Some fundamental changes

But neither the flat organization nor empowered employees have been fully realized. The reason is that most of us have been working over the years to solve problems by creating new and improved companies, rather than by equipping individuals with their own empowering tools. What we still need are tools that make individuals both independent of companies and better able to engage with companies (or with organizations of any kind). Social tools alone won’t do it — especially ones that are still corporate silos. (And, forgive me, even Quora is an example of that.) – Doc Searls: Answering “Why has the empowered employee predicted in the Cluetrain Manifesto not emerged?” in Quora

You cannot read the rest of Doc’s answer unless you log into Quora, which is a pretty good example that most social media companies are just as control-oriented as any industrial organization was. If you have not read The Cluetrain, you should at least peruse some of its 95 theses. The initial thesis of The Cluetrain Manifesto is that markets are conversations, but I think that theses 10 through 12 describe the big potential change in relationships brought on by the Internet.

#10. As a result, markets are getting smarter, more informed, more organized. Participation in a networked market changes people fundamentally.

#11. People in networked markets have figured out that they get far better information and support from one another than from vendors. So much for corporate rhetoric about adding value to commoditized products.

#12. There are no secrets. The networked market knows more than companies do about their own products. And whether the news is good or bad, they tell everyone.

As Doc mentions, the big challenge is equipping individuals with their own empowering tools. These tools are hardware, software, and most importantly, skills and attitudes. Taking control of our learning is a challenge for individuals used to working inside hierarchies that demand conformity and compliance. Note that without compliance training there would be almost no e-learning industry. The deck is still stacked against networked individuals.

So if you read the Cluetrain back in 1999, or have since quoted it, then it’s time to think about how to implement it. I have written about hierarchies and connected organizations for the past few weeks here. I have no doubt that major systemic change is necessary to deal with the wicked problems that face society today. Critical components that need to change are how we work and how we learn in organizations. That change has to start with people. Individuals need to build their own interdependent learning networks.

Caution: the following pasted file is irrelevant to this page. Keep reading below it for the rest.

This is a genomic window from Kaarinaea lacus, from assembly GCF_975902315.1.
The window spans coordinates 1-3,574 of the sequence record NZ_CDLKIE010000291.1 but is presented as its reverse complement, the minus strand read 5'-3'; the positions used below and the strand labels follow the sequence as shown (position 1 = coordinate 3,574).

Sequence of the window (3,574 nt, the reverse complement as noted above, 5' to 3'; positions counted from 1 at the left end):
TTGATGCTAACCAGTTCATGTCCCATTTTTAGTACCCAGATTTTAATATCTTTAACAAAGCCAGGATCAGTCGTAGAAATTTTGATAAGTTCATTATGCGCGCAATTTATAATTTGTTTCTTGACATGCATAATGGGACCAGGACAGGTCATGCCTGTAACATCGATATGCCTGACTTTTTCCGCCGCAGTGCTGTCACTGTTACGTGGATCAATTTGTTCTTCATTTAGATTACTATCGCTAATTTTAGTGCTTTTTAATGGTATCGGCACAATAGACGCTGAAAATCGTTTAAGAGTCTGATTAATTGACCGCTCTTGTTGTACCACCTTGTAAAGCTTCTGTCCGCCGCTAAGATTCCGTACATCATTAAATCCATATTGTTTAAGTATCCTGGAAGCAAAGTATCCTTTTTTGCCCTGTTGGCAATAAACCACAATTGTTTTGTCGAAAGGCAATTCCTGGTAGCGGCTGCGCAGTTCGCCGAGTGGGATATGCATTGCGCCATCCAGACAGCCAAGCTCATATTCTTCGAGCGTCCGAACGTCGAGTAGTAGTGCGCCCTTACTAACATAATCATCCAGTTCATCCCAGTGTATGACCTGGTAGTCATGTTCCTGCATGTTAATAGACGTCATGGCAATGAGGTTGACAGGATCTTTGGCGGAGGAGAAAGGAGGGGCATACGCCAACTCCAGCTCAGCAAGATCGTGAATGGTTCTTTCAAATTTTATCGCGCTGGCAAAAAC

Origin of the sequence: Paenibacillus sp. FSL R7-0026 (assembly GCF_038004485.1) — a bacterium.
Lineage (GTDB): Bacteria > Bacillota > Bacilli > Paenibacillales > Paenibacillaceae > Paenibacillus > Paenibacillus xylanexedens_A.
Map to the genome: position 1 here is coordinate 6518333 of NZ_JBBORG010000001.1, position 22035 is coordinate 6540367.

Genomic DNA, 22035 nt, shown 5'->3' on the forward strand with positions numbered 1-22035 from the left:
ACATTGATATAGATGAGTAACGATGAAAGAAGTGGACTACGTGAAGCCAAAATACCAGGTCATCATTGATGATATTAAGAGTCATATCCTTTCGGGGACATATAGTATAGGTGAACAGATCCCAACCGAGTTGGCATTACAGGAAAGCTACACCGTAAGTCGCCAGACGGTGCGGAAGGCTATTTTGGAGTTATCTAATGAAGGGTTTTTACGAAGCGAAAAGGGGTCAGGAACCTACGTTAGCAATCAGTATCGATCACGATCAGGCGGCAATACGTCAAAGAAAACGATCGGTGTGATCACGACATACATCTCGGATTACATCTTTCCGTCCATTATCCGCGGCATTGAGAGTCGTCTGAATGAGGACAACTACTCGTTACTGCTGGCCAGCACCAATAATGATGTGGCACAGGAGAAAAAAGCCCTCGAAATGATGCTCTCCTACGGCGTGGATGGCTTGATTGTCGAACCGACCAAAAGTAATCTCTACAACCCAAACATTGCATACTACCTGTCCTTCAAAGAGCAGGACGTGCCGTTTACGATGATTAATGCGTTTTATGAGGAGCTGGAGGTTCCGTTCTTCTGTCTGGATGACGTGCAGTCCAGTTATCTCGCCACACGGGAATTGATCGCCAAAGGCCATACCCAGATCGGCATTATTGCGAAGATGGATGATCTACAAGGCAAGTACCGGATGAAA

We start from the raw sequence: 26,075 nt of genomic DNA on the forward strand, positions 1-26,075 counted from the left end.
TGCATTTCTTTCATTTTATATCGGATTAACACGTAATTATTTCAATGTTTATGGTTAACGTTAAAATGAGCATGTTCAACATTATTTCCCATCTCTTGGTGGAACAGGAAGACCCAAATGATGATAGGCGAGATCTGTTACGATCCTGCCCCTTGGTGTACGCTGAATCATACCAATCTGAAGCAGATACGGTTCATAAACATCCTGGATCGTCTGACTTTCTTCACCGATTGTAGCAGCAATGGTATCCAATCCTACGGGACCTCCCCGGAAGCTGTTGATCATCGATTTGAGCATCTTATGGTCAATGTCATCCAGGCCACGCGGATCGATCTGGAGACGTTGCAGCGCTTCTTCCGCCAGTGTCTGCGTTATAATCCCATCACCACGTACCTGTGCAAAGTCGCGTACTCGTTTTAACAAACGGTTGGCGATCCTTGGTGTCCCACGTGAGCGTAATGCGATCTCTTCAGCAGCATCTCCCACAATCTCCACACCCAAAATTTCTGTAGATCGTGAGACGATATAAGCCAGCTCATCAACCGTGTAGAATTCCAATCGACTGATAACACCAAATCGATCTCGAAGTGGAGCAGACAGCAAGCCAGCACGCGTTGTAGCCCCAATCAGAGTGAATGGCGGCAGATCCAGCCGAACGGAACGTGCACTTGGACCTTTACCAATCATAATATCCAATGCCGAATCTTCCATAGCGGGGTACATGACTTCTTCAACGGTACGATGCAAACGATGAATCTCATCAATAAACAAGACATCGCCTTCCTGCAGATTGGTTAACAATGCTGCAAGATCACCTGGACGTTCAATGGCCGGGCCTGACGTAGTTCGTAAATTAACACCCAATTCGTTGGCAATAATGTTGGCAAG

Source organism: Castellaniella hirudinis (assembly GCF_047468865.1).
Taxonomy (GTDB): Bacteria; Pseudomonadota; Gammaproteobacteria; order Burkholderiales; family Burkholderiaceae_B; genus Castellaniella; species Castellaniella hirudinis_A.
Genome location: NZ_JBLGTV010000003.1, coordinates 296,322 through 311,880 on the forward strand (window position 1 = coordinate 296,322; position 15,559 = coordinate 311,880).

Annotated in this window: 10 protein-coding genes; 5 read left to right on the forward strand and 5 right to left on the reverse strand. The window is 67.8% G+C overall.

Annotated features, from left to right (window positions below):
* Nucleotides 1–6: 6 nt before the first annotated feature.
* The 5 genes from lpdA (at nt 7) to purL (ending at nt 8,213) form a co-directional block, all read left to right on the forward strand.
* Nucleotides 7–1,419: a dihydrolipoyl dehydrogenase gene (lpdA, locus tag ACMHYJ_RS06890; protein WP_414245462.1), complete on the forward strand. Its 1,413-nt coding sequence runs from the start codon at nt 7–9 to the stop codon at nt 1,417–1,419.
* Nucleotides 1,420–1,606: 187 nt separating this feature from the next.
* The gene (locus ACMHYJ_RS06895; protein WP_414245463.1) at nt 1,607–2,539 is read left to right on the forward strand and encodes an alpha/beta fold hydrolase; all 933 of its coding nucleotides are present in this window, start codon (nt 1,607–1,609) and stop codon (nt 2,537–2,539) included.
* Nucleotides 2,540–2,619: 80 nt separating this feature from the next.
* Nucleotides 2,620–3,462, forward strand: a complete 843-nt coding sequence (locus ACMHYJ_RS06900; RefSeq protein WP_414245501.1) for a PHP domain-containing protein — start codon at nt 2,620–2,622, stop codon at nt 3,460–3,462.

wicked-problems-joachim-strohThis is not a leadership or a management responsibility. This is a people issue. Each one of us should start seeking knowledge, building upon it, and sharing it, all in public. In this way we can develop an aggressively intelligent and engaged citizenry.

For the first time in history we have the means to learn together without any institutional or organizational intermediaries. We don’t need schools, or even corporate MOOC’s. It is not easy, but it is possible to create a global group of co-learners around almost any problem or subject. What’s holding us back? I think we are holding ourselves back.

If participation in a networked market changes people fundamentally, then it’s time to make some fundamental changes. Here is an example of re-thinking market relationships. Doc Searls is working with the Vendor Relationship Management project, which is “based on the belief that free customers are more valuable than captive ones — to themselves, to vendors, and to the larger economy. To be free —”

  1. Customers must enter relationships with vendors as independent actors.
  2. Customers must be the points of integration for their own data.
  3. Customers must have control of data they generate and gather. This means they must be able to share data selectively and voluntarily.
  4. Customers must be able to assert their own terms of engagement.
  5. Customers must be free to express their demands and intentions outside of any one company’s control.

Similar changes can be made in education and employment.

  • Free learners are more valuable than captive ones.
  • Free employees are more valuable than captive ones.

Thanks to Jon Husband for inspiring this little manifesto.

2 Responses to “Some fundamental changes”

  1. Thabo Mophiring

    I have a certain hesitancy with the market/customer framework.
    The very notion of customer implies consumption versus value creation..

    In my mind, ancient markets worked as exchanges between different suppliers of goods/services.
    Each actor was both customer and producer and thus free.

    Reply
    • Harold

      Agree. This is why the open source software development model is so powerful. Anyone can fork the code and create a new product.

      Reply

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